Time To Conquer Perfectionism

imperfectionCan you name 3 of the top New Year's Resolutions that people make every January?
Do you know what my 3 topics are?? AHA! How perceptive of you. That's right. The answers to both questions are the same.

My topics are (and my passion is) helping people to 1) break the procrastination habit, 2) conquer clutter and 3) manage stress in a healthy way.

Would you believe that there is one specific habit/attitude that has such a profound impact on ALL of these topics that all three of my books devote a large chunk of space to it? Got any idea what attitude would increase your clutter AND procrastination AND stress? Go ahead. Try to guess.

OK, I'll give you a hint…the hint is….OK, I'll tell you what it is.

It's perfectionism. Yes, expecting perfection from yourself, from those around you … and from life. It generates procrastination, clutter and stress.

Now I'm not saying that instead of perfection, you should strive for mediocrity. I don't think anyone who takes time to read this Tip Sheet would accept mediocrity. What I'm saying is — shoot for excellence. THAT is achievable.
Perfection is hardly every achievable.

Years ago, I was sitting at a table signing books after giving a Keynote at a conference, and a woman standing in front of me said, "My house is always a mess…. because I am a perfectionist." I looked up at her and said, "That sounds backwards. I would think if you are a perfectionist, your house would look perfect."

She said, "OH NO!! I was taught that the right way to wash the kitchen floor is to move everything to one side, wash it, then move everything back. (Now pay attention to what she said next.) If I don't have the time or the energy to do something perfectly…. I don't do it at all."

Can you relate to that? Have you ever NOT had the time or energy to do something perfectly….. so you just never got around to doing it??

There was a time in my life when I was an avid perfectionist. I put off everything till the circumstance or time was perfect. Then something happened when I was a Cub Scout Den Leader which turned my thinking upside down.

In our Den of 6 boys were twins named Pat and Mike. When we made gifts for parents, these twins constantly looked over each other’s shoulder to make sure their gifts were identical.

One year we made stained-glass ornaments for Christmas gifts. On a cookie sheet, the boys placed a metal outline of a snowman or a star, then filled the frame with plastic beads which would melt in a hot oven, and look like stained glass. By the end of the meeting, the boys had completed everything except we hadn’t baked the beads yet. I told them I’d bake them that evening, and they could pick up the finished present the next day.

I don’t know what went wrong, but when I took out the ornaments, the beads in 5 of the metal frames had bounced around and colors had mixed together. Five ornaments were wrecked, one was perfect; it was Michael’s. The twins’ gifts didn’t match. The boys had worked so hard and now five of the Christmas gifts were ruined. I felt terrible.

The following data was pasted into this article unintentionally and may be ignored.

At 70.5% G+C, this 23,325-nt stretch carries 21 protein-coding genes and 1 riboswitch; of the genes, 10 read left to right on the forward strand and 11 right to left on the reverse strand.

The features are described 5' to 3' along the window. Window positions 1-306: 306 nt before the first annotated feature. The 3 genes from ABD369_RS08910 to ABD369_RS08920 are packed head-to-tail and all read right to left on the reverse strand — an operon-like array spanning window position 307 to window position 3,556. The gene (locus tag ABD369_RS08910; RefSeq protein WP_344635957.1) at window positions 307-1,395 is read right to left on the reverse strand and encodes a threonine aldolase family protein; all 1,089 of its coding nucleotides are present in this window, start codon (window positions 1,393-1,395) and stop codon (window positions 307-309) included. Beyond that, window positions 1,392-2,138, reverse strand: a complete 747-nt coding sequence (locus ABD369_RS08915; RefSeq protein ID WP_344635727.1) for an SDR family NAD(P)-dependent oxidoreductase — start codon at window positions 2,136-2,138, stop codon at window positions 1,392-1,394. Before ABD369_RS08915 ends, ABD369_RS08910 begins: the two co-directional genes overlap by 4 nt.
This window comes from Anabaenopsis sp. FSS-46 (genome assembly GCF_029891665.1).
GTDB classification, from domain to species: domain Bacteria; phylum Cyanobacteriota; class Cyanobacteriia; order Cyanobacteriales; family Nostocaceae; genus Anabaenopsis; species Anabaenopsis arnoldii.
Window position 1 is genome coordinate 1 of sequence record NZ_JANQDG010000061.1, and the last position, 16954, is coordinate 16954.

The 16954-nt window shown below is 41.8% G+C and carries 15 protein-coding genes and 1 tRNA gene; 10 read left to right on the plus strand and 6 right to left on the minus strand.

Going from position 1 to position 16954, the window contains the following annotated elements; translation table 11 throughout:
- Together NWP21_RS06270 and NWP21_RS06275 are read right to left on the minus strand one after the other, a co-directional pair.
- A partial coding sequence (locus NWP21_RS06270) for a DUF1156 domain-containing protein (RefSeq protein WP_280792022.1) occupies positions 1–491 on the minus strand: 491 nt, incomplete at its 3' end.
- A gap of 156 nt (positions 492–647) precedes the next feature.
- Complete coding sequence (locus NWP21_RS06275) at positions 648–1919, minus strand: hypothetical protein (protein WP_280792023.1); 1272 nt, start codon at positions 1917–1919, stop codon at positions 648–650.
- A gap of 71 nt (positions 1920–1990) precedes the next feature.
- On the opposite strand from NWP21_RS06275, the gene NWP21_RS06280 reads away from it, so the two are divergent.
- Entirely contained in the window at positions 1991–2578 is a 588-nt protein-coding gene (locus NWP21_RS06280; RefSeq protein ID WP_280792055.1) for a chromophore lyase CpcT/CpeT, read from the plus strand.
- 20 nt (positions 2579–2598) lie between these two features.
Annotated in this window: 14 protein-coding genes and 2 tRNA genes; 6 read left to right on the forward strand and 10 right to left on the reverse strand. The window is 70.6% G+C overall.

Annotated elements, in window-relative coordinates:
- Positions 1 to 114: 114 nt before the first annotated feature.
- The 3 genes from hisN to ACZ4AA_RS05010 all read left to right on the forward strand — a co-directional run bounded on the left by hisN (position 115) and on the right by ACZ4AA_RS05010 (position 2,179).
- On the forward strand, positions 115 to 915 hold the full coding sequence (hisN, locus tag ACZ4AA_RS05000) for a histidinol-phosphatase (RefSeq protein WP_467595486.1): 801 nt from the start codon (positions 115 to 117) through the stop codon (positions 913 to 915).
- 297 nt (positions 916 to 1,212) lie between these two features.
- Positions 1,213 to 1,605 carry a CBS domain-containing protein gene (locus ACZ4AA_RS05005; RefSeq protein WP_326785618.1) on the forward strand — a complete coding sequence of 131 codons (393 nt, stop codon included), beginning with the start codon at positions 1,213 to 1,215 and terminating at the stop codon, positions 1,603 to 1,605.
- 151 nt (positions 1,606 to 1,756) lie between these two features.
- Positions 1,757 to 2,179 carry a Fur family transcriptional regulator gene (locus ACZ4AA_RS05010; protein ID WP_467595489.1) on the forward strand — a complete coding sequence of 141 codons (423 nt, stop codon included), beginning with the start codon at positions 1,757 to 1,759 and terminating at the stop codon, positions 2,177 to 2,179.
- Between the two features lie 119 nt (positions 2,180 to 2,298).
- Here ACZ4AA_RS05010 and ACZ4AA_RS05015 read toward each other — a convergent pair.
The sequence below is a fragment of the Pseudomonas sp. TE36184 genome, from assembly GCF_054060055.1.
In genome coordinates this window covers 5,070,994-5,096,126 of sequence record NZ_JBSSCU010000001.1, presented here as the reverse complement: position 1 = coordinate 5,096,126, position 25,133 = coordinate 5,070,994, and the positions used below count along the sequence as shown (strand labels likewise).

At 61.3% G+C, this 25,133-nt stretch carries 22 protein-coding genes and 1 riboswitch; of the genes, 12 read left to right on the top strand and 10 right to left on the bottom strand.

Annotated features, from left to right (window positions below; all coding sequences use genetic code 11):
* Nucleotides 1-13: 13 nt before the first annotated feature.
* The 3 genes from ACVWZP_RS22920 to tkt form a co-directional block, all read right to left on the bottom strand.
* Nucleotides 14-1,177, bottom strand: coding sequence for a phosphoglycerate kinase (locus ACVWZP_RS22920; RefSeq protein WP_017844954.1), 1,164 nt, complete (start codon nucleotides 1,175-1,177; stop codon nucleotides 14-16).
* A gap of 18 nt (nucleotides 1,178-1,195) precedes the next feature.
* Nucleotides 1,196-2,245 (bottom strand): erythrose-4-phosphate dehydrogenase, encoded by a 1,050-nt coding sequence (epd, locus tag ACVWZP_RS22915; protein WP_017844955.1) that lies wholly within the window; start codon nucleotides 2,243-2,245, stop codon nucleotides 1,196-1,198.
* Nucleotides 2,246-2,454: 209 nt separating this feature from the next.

That night, a friend told me the story of how some Native Americans deliberately put a flaw in their beadwork to remind them that this is an imperfect world and we are imperfect people. I went to the library and found a book with photos of Native American beadwork. There were the flaws, as obvious as could be.

So, when the boys came to my house the next day, five of them wanted to know why I had “wrecked” their ornaments; the sixth one, Michael, was strutting around telling everyone how wonderful his looked. I sat them down and told them about the Native Americans putting a flaw in their beadwork, and I showed them photos in the library book. Then I gave them their ornaments and sent them all home.

About twenty-five minutes later, the twins' mom called and said, “Rita, every once in a while I need an explanation about what goes on at these den meetings. This is one of those times.

“Can you please tell me why Patrick is grinning from ear to ear over his little white snowman with the green blob across its belly, and Michael is in his bedroom crying, ‘Mine’s too perfect! Mine’s too perfect!’ ”

I cherish this story and hold it close to my heart, because for me it was the turning point in really grasping the difference between excellence and perfection … and the beginning of my conquering procrastination.

SO if you find that your New Year's Resolutions are already gone and forgotten, skip them and simply start to recognize those times that you expect perfection — and keep reminding yourself that this is an imperfect world and we are imperfect people.
May your New Year be delightfully imperfect.

Warmly,
Rita

Rita Emmett
Author of The Procrastinator's Handbook,
The Clutter-Busting Handbook and
Manage Your Time to Reduce Your Stress: A Handbook for the Overworked, Overscheduled, and Overwhelmed
www.ritaemmett.com
REmmett412@aol.com
2331 Eastview
Des Plaines, IL 60018
847-699-9950

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